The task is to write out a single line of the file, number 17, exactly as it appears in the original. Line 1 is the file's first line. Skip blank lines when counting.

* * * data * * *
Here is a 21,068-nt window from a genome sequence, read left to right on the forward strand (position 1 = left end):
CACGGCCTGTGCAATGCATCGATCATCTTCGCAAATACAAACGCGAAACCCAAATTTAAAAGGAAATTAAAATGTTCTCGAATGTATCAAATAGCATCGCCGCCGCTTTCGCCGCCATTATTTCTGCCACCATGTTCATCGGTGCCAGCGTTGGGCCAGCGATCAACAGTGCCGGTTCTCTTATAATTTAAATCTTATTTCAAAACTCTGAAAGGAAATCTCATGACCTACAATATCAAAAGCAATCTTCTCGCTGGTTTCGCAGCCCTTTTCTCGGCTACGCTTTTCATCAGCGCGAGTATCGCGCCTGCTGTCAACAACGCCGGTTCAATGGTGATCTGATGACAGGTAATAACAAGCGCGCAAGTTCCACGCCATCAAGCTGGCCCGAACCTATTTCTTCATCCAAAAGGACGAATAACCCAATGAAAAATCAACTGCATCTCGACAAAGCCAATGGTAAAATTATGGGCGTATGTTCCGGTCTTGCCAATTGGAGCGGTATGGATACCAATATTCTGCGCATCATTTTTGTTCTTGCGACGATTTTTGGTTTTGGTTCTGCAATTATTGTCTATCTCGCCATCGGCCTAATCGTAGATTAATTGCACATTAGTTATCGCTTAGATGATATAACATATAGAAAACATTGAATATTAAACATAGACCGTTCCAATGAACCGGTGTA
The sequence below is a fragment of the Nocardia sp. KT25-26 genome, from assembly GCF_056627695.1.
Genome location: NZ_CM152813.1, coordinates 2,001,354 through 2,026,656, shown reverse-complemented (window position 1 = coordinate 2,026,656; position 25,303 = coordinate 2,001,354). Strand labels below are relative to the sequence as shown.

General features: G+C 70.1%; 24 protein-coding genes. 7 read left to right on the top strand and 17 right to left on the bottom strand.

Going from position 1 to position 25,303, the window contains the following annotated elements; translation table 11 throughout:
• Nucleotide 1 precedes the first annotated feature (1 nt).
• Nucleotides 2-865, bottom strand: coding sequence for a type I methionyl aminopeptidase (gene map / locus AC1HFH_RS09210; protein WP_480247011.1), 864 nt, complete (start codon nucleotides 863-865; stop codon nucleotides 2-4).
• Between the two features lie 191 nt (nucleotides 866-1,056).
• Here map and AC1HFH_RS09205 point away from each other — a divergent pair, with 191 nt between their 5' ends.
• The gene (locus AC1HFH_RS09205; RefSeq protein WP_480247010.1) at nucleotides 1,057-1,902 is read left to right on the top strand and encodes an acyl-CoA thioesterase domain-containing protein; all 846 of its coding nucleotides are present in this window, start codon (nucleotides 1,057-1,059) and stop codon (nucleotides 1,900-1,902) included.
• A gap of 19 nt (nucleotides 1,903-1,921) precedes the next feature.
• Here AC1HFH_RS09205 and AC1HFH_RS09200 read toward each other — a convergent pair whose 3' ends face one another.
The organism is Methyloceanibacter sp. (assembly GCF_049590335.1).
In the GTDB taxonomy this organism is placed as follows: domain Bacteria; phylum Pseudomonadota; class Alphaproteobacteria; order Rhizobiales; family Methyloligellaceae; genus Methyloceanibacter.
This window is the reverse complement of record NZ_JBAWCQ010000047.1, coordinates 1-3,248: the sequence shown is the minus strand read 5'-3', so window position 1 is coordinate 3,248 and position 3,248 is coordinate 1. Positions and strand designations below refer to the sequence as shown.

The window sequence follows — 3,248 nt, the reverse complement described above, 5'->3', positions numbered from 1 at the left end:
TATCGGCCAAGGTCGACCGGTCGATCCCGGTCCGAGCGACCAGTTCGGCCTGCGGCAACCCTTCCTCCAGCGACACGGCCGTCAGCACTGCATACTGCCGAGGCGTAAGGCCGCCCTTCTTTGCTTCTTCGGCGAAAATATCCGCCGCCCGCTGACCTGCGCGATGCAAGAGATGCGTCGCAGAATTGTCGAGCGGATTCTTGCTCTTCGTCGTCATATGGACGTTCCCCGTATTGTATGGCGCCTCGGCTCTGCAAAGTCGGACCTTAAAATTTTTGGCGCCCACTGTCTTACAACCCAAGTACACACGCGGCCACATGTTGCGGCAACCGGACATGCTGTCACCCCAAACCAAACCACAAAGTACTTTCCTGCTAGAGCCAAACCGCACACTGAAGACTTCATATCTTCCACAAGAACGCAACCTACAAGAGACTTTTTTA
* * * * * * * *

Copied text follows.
The window sequence follows — 3,248 nt, the reverse complement described above, 5'->3', positions numbered from 1 at the left end: